The Middle East and North Africa (Mena) region covers a large area featuring great economic disparities. Mena countries have varying levels of natural resources, different political and social systems and, therefore, different drivers for their infrastructure development.
Inappropriate risk transfer and a failure to … push the tender process forward will cause projects to fail
Despite this economic and demographic diversity, a common feature of the region is the high level of infrastructural deficit. With significant population growth in the region over recent years, there is not only a public demand for improvements in infrastructure, but also a need to provide quality infrastructure to enable further economic growth beyond the recession.
Infrastructure spending in the Middle East and North Africa
Since the beginning of 2007, there has been almost $90bn of project financings in the Mena countries. Oil, gas and power projects have accounted for much of this. However, a number of key transport and social infrastructure projects have also been delivered in the region – indicating that governments are increasingly looking to the private sector to deliver key public facilities and services.
Not all the Mena countries are blessed with an abundance of natural resources to fund their infrastructure spending (for example Jordan and Syria) and this, coupled with the downturn in bourses across the region, has given rise to a need to identify ways in which critical infrastructure can still be delivered to meet growing demand. Interestingly, even some oil rich states are looking to public-private partnerships (PPP) for their projects.
PPP programmes are an expression of political will, relying as they do on government policy. The political will to adopt the PPP model is spreading through the region – a process that is likely to take some time. Despite the tight market conditions, there appears to be a healthy pipeline of infrastructure projects across various sectors throughout the Mena region that are being touted as potential PPPs.
Kuwait has declared an ambitious programme of very significant PPPs, including the Failaka Island development, Kuwait Metro, the National Rail Network, a large hospital project and the Al-Zour independent water and power project (IWPP), plus some quasi privatisations in the postal and telecoms sectors.
Egypt has banked its first project, the New Cairo wastewater treatment plant (WWTP), and has a series of follow-ups planned across a number of sectors, including the Rod el-Farag highway, Alexandria University Hospitals and the Abu Rawash and 6 October WWTP’s.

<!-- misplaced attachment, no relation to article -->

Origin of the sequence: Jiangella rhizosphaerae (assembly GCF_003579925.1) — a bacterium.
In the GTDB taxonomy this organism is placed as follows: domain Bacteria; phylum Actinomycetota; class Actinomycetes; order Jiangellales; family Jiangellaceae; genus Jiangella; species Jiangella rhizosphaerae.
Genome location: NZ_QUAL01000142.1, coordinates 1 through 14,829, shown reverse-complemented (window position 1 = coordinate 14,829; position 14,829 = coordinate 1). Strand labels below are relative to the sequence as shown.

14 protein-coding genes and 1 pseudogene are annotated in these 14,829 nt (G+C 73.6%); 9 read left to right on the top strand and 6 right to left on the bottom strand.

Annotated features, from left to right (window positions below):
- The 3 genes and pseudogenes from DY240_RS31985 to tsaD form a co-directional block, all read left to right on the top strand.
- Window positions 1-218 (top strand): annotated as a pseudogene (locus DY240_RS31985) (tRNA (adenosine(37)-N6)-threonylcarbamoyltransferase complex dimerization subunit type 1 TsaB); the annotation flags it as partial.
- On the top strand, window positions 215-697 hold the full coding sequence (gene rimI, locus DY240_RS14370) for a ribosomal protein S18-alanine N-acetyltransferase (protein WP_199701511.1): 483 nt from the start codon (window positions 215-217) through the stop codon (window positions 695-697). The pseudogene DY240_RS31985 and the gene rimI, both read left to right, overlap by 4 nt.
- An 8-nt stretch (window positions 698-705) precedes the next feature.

In Abu Dhabi, the perception is that much rests on the eventual outcome of the pathfinder Mafraq-Ghweifat Highway project. Saudi Arabia, still smarting from the aborted attempt to procure the Saudi Landbridge rail project, appears to have turned its back on private finance, at least for now.
Qatar has considerable plans, particularly in the transport sector, but it seems that this infrastructure will mainly be traditionally procured. In Bahrain, the Muharraq Sewage Treatment Plant leads the way followed by the Tubli WWTP and the Bahraini Social Housing PPP. In Dubai, there is the Al-Maktoum Hospital, a power project and a water transit project, as well as plans for additional rail projects.
Clearly then, the range of sectors represented in the Mena PPP opportunity over the next decade looks to be diverse. However themes are also emerging: outside the power sector (where volumes will continue to be highest) the rail sector is leading the way, with huge projects planned across the region. Close behind is the wastewater sector and healthcare industry.
A key challenge remains the availability of private finance in the current market. Some have suggested the need to increase reliance on short-term debt, with governments to take the resulting refinancing risk – governments are largely unwilling to share this risk at present.
This is not to say that the availability of long-term debt is a thing of the past; liquidity is there for the right projects. Recently, the Shuweihat 2 IWPP in Abu Dhabi completed its $3.5bn financing by securing a 22-year commercial bank loan of $1.1bn. Given the size of the scheme and the current economic climate, this is a remarkable success for the region’s project finance market.
Public private partnership project structuring
If PPP in the Mena region is to flourish, it is critical that the public sector improves at structuring and tendering these projects effectively. Inappropriate risk transfer and a failure to properly push the tender process forward will cause projects to fail and momentum to stall.
There is considerable private sector appetite for PPP in Mena and this will increase as liquidity constraints ease. The creation of dedicated central PPP units, as in Egypt, Kuwait and Jordan, could help drive this process, sponsoring appropriate legislation and refining best practice. The public sector can harness this, but it too must play its part.
Joss Dare is a partner at law firm Ashurst, which is advising on the Kuwait Metro